Third, fourth and fifth graders are at a unique spot in their educational careers. They’re not little kids anymore and they’ll soon be facing adolescence and middle school. They carry a different sense of themselves in the world and begin digging deeper and applying the skills they developed in their first few years of school.

At Olympia Community School (OCS), the small class size has huge value to the students who attend third through fifth grades. With a ratio of 14 students to one teacher, the small classes allow a more individualized learning experience.

Olympia Community School
A community space at Olympia Community School (OCS) where upper and lower grades create art, read, and more. Photo credit: Nikki McCoy

“Their learning is integrated with real life, hands on experience that crosses over all academics,” says Janice Rosen, enrollment coordinator for OCS. “This means their understanding of academic concepts goes deeper and their love of learning becomes stronger. Our small class size also enables the teacher to stretch the curriculum to meet each child where they are, personalizing the lesson to challenge and engage the student. Our students take pride in their individual and classroom success while learning to set attainable goals and develop a strategy on how best to accomplish them.”

Joanna Gibson teaches third through fifth grades at OCS and appreciates the opportunity to teach kids at this developmental stage.

“Third grade is the turning point toward upper elementary where students really start to have that deeper understanding, fmaturity and depth of thought,” says Gibson. “So in my opinion, third grade is the time you say, ‘Ok you’ve got these foundational reading, writing and math skills, but we’re going to take that basic knowledge further.’”

Gibson describes what that deeper learning looks like:

“We look at stories and ask, ‘Why was the author doing that? How did it work out? How can we apply it to our own writing?’ We look at numbers, and say, ‘Ok you know how to add, subtract and multiply, but how do you apply those concepts to decimals and fractions? I provide complicated real-life problems and ask, ‘How are you going to tackle that?’”

Olympia Community School
Joanna Gibson is the upper elementary school teacher at OCS. She loves the small class sizes and hands on learning. Photo credit: Olympia Community School

Gibson loves the small class sizes at OCS because she knows where each student is—what their interests and challenges are – so she can support them on every level.

Also, because the class is small, conversation and interests can easily guide curriculum choices. For instance, this year the upper grade students are learning ukulele based on a unanimous class decision.

“It’s been a really fun thing,” says Gibson. “At the beginning of the year I asked the kids, ‘What are some changes you would make at the school?’ The kids noted that if they were at a larger school, they would be in band or orchestra, so we decided to bring in a ukulele for each student.”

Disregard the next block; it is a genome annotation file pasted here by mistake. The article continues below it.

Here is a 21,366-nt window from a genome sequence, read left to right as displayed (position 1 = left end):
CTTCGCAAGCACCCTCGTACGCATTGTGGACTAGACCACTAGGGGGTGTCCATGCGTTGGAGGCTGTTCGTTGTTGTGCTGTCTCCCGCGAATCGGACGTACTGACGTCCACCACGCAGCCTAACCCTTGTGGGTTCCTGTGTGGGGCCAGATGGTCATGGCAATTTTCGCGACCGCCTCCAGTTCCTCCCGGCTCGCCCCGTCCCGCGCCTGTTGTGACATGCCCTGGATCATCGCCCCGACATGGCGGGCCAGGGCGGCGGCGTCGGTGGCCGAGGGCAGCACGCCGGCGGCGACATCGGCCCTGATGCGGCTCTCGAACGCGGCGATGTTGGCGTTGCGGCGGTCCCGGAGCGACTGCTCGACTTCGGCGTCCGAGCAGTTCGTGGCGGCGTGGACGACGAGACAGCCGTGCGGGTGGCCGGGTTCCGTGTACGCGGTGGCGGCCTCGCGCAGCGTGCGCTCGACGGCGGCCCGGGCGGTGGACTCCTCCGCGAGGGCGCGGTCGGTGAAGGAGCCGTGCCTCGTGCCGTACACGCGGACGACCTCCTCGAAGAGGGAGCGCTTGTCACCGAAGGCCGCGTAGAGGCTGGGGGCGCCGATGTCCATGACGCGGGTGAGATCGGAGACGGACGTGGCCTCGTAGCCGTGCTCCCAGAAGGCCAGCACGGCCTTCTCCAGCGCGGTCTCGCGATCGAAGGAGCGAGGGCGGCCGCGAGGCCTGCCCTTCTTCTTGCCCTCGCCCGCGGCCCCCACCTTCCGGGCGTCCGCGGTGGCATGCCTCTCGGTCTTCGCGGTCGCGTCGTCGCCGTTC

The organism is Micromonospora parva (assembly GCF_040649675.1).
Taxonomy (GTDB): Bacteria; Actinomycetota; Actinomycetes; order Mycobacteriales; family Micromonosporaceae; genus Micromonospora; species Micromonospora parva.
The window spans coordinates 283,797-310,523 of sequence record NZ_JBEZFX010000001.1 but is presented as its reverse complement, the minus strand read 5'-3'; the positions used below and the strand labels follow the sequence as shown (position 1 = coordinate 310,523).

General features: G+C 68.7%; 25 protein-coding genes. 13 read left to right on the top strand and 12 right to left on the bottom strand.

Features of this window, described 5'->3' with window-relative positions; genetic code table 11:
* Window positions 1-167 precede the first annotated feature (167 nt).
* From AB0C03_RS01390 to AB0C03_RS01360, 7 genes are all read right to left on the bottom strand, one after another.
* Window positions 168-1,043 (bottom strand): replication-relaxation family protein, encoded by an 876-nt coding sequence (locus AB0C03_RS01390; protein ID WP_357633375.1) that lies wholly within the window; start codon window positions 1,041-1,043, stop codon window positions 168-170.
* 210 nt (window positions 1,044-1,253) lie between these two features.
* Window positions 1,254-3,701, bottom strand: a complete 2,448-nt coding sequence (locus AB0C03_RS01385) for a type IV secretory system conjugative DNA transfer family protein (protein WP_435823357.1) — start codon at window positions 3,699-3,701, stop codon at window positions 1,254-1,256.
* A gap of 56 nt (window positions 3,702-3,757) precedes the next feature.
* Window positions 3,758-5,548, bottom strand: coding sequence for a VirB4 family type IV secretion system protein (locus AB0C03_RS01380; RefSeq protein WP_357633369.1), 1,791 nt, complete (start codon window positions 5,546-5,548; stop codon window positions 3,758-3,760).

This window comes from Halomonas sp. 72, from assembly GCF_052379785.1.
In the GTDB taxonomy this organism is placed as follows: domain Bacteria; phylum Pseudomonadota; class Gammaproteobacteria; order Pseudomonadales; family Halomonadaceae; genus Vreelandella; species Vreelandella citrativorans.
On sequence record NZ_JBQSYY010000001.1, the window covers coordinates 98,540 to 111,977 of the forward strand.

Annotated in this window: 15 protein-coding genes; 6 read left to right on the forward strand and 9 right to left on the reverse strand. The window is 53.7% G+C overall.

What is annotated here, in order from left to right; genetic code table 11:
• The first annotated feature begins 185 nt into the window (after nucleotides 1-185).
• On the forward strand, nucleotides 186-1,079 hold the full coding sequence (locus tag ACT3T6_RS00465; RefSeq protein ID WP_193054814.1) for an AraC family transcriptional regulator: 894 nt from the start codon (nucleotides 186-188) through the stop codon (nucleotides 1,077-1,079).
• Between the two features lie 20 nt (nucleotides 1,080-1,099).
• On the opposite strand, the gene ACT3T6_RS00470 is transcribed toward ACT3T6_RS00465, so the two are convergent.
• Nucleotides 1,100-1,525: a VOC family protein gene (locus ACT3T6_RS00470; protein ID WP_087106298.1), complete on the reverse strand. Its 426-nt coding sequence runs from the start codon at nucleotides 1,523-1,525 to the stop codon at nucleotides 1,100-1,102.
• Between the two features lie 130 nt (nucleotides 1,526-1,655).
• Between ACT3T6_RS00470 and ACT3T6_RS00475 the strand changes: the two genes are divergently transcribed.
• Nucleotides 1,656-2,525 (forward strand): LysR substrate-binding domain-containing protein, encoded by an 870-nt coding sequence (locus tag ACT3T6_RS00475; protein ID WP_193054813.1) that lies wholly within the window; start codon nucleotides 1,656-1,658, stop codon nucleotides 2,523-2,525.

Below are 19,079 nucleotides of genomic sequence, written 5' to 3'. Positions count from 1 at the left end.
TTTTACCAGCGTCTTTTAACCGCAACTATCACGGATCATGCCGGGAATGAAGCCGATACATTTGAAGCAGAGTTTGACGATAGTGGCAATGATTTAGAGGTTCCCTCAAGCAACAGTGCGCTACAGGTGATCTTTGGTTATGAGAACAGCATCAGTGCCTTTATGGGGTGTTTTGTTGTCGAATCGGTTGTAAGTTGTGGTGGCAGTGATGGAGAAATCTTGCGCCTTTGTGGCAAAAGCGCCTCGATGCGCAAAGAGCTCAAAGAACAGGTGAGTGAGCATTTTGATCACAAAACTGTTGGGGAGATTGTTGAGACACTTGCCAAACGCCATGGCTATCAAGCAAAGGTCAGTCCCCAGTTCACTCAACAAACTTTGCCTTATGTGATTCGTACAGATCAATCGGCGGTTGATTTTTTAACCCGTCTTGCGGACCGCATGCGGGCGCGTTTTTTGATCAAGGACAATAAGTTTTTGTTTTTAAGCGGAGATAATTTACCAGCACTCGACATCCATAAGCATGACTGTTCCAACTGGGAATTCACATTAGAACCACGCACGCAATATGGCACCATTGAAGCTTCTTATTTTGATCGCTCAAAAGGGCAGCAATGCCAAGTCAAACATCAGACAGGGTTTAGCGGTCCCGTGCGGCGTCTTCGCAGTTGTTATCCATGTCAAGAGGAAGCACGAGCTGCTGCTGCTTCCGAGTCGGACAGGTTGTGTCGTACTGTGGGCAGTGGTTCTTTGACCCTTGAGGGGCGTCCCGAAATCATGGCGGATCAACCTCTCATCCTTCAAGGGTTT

Or, says Gibson, they can decide a particular issue is important to them, so we all take a walking field trip to the Capitol and talk with representatives who can help them work toward the changes they want to see in their world.

On campus, the upper grades engage with younger students on a regular basis, an important part of the OCS philosophy.

“Older students in our elementary school reap the benefits of engaging with the younger students through theme collaboration, workshops, peaceful conflict resolution, daily mindfulness practice, recess and field trips,” says Rosen.

“Their learning is integrated with real-life, hands-on experience that crosses all academic areas,” she continues. “This means that they develop and build from a deeper understanding of academic concepts and strengthen their innate love of learning.”

Olympia Community School
A wall of art and math in the third, fourth, and fifth grade classroom at OCS.
Photo credit: Nikki McCoy

“The end result is a cohort of confident learners who are prepared for their transition into middle school with all the tools necessary for a successful social, emotional and academic future. Olympia Community School’s program is a great opportunity for your third or fourth grader to learn in an environment that fosters self-awareness and awareness of others, their community and the world around them.”

To find out more about transferring your third or fourth grade student, attend an upcoming open house or schedule a private tour please contact Janice Rosen at

Olympia Community School is Thurston County’s oldest independent school, operating as a non-profit since 1973. OCS is centrally located at 114 20th Ave SE, Olympia.

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